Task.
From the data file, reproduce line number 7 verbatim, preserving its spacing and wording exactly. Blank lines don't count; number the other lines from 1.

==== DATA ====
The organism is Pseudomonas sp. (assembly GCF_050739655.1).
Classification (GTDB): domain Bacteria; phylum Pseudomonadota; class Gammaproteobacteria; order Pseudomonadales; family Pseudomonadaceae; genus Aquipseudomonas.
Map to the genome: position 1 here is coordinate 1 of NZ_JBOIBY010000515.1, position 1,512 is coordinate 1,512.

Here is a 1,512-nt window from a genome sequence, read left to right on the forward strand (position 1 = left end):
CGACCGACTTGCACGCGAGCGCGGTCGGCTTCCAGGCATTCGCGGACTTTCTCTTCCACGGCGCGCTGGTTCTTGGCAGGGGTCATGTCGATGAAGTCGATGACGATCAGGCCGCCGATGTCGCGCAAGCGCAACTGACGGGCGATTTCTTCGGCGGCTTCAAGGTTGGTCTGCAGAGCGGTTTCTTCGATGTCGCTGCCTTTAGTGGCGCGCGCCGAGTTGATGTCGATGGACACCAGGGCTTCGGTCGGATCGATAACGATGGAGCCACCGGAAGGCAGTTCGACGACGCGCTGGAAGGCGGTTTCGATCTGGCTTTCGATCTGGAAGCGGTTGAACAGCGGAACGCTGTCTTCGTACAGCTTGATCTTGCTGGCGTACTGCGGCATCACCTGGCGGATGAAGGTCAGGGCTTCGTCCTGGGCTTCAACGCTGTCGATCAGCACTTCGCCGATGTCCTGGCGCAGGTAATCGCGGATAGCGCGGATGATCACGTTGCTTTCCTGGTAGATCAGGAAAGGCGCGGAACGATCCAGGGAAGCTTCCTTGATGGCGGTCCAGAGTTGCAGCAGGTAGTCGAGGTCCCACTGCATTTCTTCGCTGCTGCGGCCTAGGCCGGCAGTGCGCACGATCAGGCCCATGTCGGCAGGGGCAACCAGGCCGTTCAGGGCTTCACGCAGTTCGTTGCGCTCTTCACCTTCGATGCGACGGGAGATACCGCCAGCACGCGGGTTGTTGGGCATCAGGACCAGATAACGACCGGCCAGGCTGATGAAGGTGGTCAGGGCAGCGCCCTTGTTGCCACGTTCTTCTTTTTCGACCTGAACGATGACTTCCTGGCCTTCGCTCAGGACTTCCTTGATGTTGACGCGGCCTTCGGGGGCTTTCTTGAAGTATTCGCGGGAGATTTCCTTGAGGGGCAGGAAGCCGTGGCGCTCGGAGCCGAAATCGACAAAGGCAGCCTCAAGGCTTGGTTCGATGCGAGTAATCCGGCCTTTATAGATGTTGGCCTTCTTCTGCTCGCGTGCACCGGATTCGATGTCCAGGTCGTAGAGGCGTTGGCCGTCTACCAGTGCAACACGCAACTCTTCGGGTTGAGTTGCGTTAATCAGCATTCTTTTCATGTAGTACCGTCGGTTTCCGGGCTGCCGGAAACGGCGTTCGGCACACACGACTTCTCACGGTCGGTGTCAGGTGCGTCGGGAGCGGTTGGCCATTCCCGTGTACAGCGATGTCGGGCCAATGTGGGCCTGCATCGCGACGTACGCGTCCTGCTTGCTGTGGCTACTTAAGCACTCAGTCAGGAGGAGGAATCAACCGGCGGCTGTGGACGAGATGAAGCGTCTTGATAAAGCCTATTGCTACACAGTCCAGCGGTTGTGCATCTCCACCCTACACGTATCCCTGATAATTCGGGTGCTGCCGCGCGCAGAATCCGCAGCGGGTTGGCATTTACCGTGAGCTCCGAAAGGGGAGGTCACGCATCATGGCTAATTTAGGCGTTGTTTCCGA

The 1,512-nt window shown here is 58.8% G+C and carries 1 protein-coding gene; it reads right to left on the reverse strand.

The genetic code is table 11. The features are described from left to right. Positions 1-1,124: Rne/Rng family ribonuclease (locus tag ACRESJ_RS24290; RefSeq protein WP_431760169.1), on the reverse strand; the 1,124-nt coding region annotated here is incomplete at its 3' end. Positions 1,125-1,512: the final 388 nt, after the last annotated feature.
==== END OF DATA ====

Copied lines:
The genetic code is table 11. The features are described from left to right. Positions 1-1,124: Rne/Rng family ribonuclease (locus tag ACRESJ_RS24290; RefSeq protein WP_431760169.1), on the reverse strand; the 1,124-nt coding region annotated here is incomplete at its 3' end. Positions 1,125-1,512: the final 388 nt, after the last annotated feature.